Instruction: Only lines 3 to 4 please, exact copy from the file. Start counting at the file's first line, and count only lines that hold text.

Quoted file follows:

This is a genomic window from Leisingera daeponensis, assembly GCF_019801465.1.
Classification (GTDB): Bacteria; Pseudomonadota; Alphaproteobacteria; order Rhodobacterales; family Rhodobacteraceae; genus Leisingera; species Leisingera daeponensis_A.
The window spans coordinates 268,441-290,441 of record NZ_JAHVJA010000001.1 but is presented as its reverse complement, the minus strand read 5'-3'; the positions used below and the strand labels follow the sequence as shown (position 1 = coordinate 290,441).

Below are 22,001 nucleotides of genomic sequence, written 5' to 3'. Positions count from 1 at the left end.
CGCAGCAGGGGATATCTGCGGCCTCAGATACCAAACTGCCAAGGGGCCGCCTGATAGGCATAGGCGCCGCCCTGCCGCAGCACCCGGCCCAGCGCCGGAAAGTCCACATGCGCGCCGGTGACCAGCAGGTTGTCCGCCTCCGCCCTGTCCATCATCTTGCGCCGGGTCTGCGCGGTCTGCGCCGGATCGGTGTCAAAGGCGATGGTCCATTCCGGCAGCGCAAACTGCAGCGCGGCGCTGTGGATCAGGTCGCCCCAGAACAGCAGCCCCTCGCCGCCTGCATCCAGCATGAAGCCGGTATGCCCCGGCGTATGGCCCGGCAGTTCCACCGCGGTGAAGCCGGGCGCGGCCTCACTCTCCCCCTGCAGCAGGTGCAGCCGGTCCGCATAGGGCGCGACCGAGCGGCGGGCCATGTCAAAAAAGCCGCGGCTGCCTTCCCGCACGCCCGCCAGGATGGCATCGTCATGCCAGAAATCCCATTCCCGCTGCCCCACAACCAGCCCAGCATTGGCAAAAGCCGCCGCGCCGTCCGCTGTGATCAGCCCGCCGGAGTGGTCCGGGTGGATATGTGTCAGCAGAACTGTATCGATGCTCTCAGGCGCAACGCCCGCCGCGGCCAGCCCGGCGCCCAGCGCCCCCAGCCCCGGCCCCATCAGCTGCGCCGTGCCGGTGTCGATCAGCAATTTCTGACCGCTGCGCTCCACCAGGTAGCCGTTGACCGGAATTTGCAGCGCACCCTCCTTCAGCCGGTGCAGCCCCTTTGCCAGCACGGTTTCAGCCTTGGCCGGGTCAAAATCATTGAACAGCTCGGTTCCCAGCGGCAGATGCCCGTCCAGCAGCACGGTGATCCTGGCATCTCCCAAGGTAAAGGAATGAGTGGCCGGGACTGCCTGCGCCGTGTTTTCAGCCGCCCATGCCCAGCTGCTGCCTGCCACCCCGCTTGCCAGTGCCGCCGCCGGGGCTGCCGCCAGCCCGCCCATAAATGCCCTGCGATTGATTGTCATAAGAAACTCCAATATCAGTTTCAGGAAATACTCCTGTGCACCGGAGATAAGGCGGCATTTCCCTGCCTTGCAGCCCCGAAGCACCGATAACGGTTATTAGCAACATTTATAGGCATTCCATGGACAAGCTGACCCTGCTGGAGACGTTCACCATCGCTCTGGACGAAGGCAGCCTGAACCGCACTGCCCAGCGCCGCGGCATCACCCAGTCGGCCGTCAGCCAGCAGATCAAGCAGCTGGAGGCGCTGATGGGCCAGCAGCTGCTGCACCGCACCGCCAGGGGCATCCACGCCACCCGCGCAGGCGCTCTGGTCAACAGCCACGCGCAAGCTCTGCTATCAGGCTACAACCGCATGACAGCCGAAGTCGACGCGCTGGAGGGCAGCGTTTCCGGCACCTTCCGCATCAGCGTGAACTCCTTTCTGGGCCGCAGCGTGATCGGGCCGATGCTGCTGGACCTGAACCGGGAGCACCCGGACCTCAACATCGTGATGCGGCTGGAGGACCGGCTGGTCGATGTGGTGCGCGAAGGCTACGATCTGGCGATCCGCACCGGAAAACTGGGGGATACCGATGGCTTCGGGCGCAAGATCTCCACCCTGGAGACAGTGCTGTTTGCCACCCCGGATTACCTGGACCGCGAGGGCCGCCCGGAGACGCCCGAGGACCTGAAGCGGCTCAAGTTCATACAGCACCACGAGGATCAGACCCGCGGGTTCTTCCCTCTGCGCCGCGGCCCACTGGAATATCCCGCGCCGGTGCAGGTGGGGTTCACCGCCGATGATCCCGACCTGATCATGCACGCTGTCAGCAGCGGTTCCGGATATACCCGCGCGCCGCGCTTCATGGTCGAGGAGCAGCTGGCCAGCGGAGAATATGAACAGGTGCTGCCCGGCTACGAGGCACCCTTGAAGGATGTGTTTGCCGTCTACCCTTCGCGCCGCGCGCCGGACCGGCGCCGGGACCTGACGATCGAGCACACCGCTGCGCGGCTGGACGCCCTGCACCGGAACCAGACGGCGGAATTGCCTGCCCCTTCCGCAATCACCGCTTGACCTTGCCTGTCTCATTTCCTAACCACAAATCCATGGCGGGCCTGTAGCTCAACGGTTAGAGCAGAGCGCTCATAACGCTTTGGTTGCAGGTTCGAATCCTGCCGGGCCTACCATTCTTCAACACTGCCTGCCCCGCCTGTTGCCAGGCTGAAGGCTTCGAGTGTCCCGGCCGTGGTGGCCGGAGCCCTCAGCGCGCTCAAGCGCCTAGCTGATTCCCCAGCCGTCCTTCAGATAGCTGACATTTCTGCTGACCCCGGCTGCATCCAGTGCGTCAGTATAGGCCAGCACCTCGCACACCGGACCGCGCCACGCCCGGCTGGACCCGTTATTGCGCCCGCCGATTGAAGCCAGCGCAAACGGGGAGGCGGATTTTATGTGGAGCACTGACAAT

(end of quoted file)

The window spans coordinates 268,441-290,441 of record NZ_JAHVJA010000001.1 but is presented as its reverse complement, the minus strand read 5'-3'; the positions used below and the strand labels follow the sequence as shown (position 1 = coordinate 290,441).

Below are 22,001 nucleotides of genomic sequence, written 5' to 3'. Positions count from 1 at the left end.